Why no one is reading your tweets
I am by no means a Twitter expert, but I’ve maintained a presence on twitter for a long time. Of all the social media platforms, Twitter is my favorite by a large margin.
It’s engaging. It feels more conversational, and – when executed properly – it feels more informative.
There are more than 200 million twitter accounts, but if you could get your hands on the data I think you’d find that – when executed poorly – less than 1 percent of those are actually interesting.
I follow 800-plus people on twitter, and most have some connection to trucking. I get a lot of good leads from twitter, and each account I follow brings a little something unique to the party.
If you want a good example of how to entertain a following and still brand your business, give @PeterbiltGroup a follow. This is a good example of how you can promote your business, but still engage followers who otherwise don’t care if you have a low mileage 2011 Peterbilt on the lot today.
Allstate Peterbilt helped me kill a layover in California last week with a “selfie” contest that, if nothing else, was entertaining. Over the course of 2-3 hours, several other followers joined in and it built a small head of steam. Social media is about engagement and entertainment. The impromptu selfie contest was fun. It was a Peterbilt selfie contest, so only submissions that included a photo of something that said Peterbilt were “allowed” in a contest that lead to nowhere. It was just fun.
If all you ever tweet is, “Here’s what we have on sale today” or “Here’s the service we can offer you,” odds are a sizable portion of your followers have already checked out. People follow you because they are interested in what you do, but odds are they are interested in multiple facets of your business and the people who make them work.
For example, if you’re a Kenworth dealer in Tampa, Fla. anyone who follows you likely has some unrelated interest in that area as well. Tweet out a traffic report or major local news headline. Offer brief commentary on the Rays or Buccaneers. Retweet some industry news you found interesting. Did you try something from Taco Bell’s new breakfast menu and survive? Let us know, because that’s a fear we all live with daily.
And for goodness sakes, if you hire someone new or make a promotion, tweet out your news.
Montgomery, Ala.-based @fourstarfreight is pretty good about that.
We already know you can spec a totally awesome T680 better than anyone in south Florida. What we don’t know is anything about any of the people who make your business work.
There is certainly a place for promoting your business, but it’s all about packaging. It shouldn’t feel mechanical. It shouldn’t come off like a commercial. You can tell me you have an awesome team of technicians, but I already assume you do. Take a group shot and caption it, “here’s the tech team that keep our customers on the road.” You’re saying the same thing, but it’s more personable and I get to see people. Get a new truck on the lot? Tweet that sucker out. But don’t tweet 13 of them. If you’re going to that, start a Flickr account and tweet a link to a gallery. You still get all your pics out there, but we don’t have to slog through them all.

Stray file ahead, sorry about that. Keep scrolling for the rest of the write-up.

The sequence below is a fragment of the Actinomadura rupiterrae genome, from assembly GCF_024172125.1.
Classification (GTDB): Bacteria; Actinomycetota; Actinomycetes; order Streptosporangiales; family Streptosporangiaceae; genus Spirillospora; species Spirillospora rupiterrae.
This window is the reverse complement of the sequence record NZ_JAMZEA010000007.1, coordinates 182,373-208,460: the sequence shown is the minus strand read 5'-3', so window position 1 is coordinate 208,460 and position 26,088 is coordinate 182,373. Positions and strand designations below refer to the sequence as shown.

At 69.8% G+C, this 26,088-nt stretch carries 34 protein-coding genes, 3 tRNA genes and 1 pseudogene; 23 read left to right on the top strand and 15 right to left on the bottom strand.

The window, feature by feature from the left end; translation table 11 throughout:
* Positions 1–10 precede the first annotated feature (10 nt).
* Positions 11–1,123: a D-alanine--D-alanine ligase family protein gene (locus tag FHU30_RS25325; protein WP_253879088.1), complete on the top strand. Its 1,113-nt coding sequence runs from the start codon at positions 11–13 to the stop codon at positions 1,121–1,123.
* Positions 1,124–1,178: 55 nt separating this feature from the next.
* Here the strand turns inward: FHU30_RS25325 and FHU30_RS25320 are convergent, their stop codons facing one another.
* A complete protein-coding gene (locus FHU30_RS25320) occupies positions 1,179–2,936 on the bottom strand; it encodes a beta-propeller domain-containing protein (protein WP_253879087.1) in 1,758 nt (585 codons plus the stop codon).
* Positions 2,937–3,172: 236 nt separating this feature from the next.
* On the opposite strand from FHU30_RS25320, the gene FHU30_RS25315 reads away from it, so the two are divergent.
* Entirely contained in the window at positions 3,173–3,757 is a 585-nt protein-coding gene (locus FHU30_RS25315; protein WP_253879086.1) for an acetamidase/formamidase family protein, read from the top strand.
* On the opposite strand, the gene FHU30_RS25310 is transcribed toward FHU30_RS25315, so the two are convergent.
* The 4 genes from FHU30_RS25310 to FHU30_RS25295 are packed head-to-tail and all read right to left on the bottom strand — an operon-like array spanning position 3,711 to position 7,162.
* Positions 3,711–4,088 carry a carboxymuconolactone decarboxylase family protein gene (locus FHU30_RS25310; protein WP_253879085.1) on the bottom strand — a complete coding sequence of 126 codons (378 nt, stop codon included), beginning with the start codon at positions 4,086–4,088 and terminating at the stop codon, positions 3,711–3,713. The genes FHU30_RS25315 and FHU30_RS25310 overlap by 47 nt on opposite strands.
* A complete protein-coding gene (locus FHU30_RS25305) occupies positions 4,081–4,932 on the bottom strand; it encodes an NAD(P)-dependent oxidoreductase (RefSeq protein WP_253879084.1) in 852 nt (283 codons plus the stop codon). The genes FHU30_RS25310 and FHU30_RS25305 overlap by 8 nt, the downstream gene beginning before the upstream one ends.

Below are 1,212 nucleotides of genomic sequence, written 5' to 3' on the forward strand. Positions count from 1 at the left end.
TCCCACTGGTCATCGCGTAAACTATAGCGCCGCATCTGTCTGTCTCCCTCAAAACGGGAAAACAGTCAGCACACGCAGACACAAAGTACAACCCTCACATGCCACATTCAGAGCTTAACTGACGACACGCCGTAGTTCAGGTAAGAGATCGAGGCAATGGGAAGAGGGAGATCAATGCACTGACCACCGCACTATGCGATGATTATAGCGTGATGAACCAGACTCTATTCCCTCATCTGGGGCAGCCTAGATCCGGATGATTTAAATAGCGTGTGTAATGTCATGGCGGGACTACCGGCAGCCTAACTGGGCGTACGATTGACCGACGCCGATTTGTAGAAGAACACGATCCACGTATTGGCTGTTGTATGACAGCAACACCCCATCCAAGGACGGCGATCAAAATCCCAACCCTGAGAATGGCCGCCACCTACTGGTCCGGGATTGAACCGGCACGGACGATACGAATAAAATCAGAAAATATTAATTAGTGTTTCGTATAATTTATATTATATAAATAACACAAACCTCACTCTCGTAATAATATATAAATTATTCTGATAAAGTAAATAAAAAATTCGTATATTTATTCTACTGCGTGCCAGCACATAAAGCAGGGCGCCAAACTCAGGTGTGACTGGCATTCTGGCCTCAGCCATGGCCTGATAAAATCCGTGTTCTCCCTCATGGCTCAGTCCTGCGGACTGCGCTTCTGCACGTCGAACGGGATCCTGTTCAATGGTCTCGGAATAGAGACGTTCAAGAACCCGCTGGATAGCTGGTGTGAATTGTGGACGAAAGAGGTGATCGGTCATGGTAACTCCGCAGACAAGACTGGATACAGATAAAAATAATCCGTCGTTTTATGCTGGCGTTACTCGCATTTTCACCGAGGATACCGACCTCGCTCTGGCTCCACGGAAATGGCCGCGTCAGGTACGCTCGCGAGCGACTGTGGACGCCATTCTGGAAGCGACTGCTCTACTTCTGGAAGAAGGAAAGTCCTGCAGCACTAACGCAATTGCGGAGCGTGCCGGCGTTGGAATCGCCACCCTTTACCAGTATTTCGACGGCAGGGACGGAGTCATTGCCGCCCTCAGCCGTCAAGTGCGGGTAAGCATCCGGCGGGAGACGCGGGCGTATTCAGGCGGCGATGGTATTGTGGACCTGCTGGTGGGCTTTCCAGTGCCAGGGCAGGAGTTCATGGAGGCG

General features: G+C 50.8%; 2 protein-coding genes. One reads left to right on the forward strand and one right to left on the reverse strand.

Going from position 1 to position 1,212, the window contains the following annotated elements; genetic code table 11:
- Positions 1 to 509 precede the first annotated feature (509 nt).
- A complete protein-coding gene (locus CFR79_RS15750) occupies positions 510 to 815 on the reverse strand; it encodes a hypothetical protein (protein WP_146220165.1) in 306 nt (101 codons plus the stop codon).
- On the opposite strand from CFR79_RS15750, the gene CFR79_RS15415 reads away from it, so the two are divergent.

@_Ask_Pete is a good resource on how to tweet about parts specials, pics of cool trucks and related industry information. He was also an entrant in the Peterbilt selfie contest, so we know he’s got a sense of humor; the kind of guy you’d want to share a Reality Czeck Pilsener with (and he knows why).
@StoopsTrucks has done of good job of pumping up a local promotion, but always provides a healthy mix of industry news on their feed as well.
I have tweeted more than 3,800 times since I started my account. The vast majority of those have been links to articles I have written about the trucking industry and coverage from industry events and trade shows. I assume that’s why most of my followers follow me, and I want to provide the service they expect.
The others are tweets of articles I find interesting (on a variety of topics that I didn’t write), a mixture of beer reviews, sarcastic remarks about sports and celebrities, and pictures of random and odd things I see as a travel for work. None of that is very important, but twitter is basically the only way I will ever meet most of my followers. I want them to know I have a sense of humor, I like beer and have an opinions about things totally unrelated to work.
If you look back at your timeline and read you tweets, ask yourself “would think make an interesting conversation at a party?” If the answer is “no,” inject some personality into it.
Again, I’m not an expert. But I get a lot of feedback on the random stuff just like I do on the trucking articles and, I think, the followers I engage with regularly feel like they know me – at least to some degree. I bet we could drink a beer (Molson only applicable in Canada) and pick right up on a conversation because there’s already been a discovery of common ground.
Social media can be a lot of fun and a helpful tool for your business, but a Twitter account has to be a source for something other than self-promotion.